Skulk is original. I'll give it that. It has a heroine who is a slightly overweight graffiti artist from England with parents who are abusive...more2.5 Stars
Skulk is original. I'll give it that. It has a heroine who is a slightly overweight graffiti artist from England with parents who are abusive and absent in completely different ways than the average YA. SKULK is also an utterly unique view on shape shifter. No wolves, Lions or panthers here. Nope, these shifters are foxes, crows and spiders. Yes! SPIDERS of all things.
Unfortunately, this was not enough to keep me interested. After the initial novelty of it all I quickly become numb to the style. A good chunk of this book is people finding Meg or running into her randomly and imparting vital information. There were times where someone would appear and it was just too contrived.
Contrived is the word that best describes this book for me. Nothing felt organic. Things didn't seem to happen, because that is the way things should unfold in the world that the author sets up. It feels like it's happening just because. The author wants Meg to bump into a fox on her first night of transition, so she does. It doesn't matter if it seems a bit convenient or a little too lucky that he would just happen to be there.
That's how this book plays out. Everyone just happens to be there. The Spider just happens to know that Meg is a member of the Skulk and so he should follow her, etc etc. No real explanations, no real attempt to have the story flow naturally.
This book was not for me. I really give the author a lot of praise for giving us a truly unique look at shifters, the story in itself just doesn't work for me. (less)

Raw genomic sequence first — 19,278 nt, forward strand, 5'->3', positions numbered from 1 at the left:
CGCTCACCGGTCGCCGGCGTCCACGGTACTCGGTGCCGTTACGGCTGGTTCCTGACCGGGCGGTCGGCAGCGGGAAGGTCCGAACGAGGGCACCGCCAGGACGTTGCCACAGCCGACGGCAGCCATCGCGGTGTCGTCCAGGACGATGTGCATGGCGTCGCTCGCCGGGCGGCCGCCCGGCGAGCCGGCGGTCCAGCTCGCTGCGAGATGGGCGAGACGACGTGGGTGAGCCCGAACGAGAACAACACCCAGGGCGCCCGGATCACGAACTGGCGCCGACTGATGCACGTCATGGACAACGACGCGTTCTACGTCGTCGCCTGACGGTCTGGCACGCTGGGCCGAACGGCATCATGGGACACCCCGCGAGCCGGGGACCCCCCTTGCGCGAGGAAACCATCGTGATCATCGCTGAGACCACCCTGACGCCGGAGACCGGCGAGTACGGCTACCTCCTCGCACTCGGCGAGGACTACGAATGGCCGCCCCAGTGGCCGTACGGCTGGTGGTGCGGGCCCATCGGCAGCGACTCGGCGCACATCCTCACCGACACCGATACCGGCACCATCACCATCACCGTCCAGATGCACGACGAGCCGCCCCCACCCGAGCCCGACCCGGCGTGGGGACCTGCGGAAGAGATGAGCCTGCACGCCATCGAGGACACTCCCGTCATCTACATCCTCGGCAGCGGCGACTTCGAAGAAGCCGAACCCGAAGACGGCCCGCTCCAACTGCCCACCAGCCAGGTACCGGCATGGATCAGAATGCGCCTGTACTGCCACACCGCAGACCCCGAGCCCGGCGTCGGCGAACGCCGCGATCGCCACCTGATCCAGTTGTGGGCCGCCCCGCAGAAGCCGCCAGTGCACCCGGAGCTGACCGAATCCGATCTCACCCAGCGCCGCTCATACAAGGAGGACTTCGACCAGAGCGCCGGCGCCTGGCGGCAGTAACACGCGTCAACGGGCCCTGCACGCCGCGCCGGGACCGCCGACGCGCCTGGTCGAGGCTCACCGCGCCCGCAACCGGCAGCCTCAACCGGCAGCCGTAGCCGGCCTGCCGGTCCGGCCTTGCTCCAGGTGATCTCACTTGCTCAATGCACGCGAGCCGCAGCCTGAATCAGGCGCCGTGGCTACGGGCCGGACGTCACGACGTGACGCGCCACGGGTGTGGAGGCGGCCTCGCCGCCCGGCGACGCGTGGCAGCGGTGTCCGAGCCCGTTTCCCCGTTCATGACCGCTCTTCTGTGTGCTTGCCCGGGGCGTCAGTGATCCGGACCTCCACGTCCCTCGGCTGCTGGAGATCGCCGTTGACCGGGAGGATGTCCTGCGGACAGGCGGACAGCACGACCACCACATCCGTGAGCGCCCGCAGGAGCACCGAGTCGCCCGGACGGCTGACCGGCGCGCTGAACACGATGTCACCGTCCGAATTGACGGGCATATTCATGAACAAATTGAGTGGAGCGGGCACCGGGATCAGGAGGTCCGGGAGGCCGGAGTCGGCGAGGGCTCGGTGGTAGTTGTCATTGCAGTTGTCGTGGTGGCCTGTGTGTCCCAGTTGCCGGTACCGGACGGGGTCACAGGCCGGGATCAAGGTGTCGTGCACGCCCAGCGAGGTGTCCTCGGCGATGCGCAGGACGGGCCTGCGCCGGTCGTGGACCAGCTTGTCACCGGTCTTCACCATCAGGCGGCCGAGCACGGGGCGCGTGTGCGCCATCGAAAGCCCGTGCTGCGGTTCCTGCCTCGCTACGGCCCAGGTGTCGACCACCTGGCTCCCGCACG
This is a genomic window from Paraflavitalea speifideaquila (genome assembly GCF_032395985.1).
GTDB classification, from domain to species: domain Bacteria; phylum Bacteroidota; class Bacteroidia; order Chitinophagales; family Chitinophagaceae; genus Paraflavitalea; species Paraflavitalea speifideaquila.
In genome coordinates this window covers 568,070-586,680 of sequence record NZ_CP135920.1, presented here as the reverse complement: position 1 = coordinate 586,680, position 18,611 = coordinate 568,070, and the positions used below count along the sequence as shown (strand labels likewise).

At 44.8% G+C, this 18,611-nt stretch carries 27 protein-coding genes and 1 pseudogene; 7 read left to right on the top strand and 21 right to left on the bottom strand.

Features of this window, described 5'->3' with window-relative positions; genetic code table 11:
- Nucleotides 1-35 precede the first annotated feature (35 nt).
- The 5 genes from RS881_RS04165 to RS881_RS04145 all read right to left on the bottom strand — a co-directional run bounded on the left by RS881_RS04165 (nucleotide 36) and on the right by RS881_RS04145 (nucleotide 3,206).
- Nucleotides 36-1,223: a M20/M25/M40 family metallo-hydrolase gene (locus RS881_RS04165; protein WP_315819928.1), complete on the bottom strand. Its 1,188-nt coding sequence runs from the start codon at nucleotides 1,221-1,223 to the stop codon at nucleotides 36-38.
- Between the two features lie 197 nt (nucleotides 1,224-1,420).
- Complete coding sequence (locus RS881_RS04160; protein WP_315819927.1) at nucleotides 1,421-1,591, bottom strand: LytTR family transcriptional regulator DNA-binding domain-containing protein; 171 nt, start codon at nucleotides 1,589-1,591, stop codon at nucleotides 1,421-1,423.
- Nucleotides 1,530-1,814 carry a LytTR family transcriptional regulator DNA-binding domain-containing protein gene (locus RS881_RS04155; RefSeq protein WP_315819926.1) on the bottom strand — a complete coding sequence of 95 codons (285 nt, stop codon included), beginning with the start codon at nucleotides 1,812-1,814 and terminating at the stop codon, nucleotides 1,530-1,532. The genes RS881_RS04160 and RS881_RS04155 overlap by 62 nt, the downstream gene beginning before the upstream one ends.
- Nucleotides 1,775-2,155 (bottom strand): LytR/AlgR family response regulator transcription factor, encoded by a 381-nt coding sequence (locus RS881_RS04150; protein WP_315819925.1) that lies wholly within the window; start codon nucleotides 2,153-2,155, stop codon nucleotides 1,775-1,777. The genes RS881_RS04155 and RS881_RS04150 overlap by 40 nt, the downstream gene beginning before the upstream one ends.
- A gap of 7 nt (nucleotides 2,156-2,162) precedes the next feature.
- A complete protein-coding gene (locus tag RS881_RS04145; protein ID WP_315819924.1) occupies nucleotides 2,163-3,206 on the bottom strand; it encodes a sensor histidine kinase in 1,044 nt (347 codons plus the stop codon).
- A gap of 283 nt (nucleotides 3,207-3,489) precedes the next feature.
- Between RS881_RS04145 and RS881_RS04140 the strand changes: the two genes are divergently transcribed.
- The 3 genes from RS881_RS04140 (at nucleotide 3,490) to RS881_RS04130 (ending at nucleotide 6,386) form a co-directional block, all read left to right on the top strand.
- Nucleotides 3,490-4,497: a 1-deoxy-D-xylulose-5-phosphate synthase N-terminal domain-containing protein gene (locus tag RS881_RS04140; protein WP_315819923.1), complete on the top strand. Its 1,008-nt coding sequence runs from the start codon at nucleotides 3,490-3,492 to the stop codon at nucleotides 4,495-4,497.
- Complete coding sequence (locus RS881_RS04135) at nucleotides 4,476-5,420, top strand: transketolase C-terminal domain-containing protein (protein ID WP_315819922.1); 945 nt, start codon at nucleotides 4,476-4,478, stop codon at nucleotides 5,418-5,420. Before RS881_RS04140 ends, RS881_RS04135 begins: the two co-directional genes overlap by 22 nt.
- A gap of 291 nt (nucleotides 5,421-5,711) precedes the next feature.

Liked that it was New Adult Paranormal. Liked that it was about friendship. Liked that it was a unique take on su...moreRead this as a buddy read with Rachel.
Liked that it was New Adult Paranormal. Liked that it was about friendship. Liked that it was a unique take on supernaturals. Liked that it wasn't about finding a boy or true love. Liked that it dealt with heavy issues.
Disliked the ending. Disliked the ending. Disliked the cliffhanger doozy of an ending. Disliked that i went "what it's over?" after reading the ending.
Liked it. Will read the sequel, mostly, because of the doozy ending and want to know what was gonna happen next.(less)
I’ve never thought that a book was not for me based on the fact of my age, or social economic status, but COVET wasn’t written for me. I am from a generation whose future will look drastically different from the current middle agers and I am from a neighborhood that could never afford that kind of living.
There are moments in this book where I just couldn’t empathize. There is a reason many books end at the wedding, because marriage isn’t something you understand unless you’re married. I have never even come close to it. I have never had to watch myself drift away from the person I am supposed to love for the rest of my life.
I understand loneliness and temptation though. I also understand a confidence crushing stint of unemployment. Still, this book wasn’t written for a 24 year old single girl from the Bronx. It was written for suburban wives in their early 40s. The crowd who was initially drawn to that Desperate Housewives TV show.
I feel bad for Chris and Claire. I am sorry for the fact that life has separated them, but then there are moments where it is so obviously partially their own fault. Who takes a vacation to Hawaii after being laid off? Claire even says that things have always gone perfectly for Chris his entire life. So, they have lived charmed lives, get a string of bad luck and fall apart. I don’t care about characters like that. I like fighters. Survivors. Not privileged people who fall into despair when life throws them a curve ball. This book would be more interesting if it took place during the unemployment and not after Chris got a new job.
At the end of the day this book didn’t interest me. Just did not care. It was about privileged people who had a slow turn and just couldn’t handle it. Who wants to read about people like that?